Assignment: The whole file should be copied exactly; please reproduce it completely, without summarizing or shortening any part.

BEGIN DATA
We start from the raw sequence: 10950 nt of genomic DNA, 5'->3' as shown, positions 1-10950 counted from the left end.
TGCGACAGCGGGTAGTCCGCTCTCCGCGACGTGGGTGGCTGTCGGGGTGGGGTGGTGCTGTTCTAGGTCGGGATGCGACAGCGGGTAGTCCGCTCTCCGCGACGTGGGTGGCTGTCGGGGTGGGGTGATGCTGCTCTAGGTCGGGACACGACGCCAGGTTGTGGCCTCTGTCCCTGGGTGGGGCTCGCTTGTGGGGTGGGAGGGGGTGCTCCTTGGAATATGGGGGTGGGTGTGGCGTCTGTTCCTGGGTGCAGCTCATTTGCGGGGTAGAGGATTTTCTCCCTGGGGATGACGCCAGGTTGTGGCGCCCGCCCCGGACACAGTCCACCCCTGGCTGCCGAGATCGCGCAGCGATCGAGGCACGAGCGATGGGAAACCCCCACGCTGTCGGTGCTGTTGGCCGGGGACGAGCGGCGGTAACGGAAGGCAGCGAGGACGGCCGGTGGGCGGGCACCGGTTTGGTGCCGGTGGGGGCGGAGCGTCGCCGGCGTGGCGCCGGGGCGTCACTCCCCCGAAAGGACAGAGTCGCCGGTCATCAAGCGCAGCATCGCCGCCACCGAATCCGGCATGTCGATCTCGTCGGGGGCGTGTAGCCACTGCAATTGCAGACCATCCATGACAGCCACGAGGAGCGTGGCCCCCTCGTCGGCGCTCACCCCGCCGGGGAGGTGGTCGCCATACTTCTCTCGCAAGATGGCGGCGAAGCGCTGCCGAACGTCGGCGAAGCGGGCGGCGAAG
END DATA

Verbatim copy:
We start from the raw sequence: 10950 nt of genomic DNA, 5'->3' as shown, positions 1-10950 counted from the left end.
TGCGACAGCGGGTAGTCCGCTCTCCGCGACGTGGGTGGCTGTCGGGGTGGGGTGGTGCTGTTCTAGGTCGGGATGCGACAGCGGGTAGTCCGCTCTCCGCGACGTGGGTGGCTGTCGGGGTGGGGTGATGCTGCTCTAGGTCGGGACACGACGCCAGGTTGTGGCCTCTGTCCCTGGGTGGGGCTCGCTTGTGGGGTGGGAGGGGGTGCTCCTTGGAATATGGGGGTGGGTGTGGCGTCTGTTCCTGGGTGCAGCTCATTTGCGGGGTAGAGGATTTTCTCCCTGGGGATGACGCCAGGTTGTGGCGCCCGCCCCGGACACAGTCCACCCCTGGCTGCCGAGATCGCGCAGCGATCGAGGCACGAGCGATGGGAAACCCCCACGCTGTCGGTGCTGTTGGCCGGGGACGAGCGGCGGTAACGGAAGGCAGCGAGGACGGCCGGTGGGCGGGCACCGGTTTGGTGCCGGTGGGGGCGGAGCGTCGCCGGCGTGGCGCCGGGGCGTCACTCCCCCGAAAGGACAGAGTCGCCGGTCATCAAGCGCAGCATCGCCGCCACCGAATCCGGCATGTCGATCTCGTCGGGGGCGTGTAGCCACTGCAATTGCAGACCATCCATGACAGCCACGAGGAGCGTGGCCCCCTCGTCGGCGCTCACCCCGCCGGGGAGGTGGTCGCCATACTTCTCTCGCAAGATGGCGGCGAAGCGCTGCCGAACGTCGGCGAAGCGGGCGGCGAAG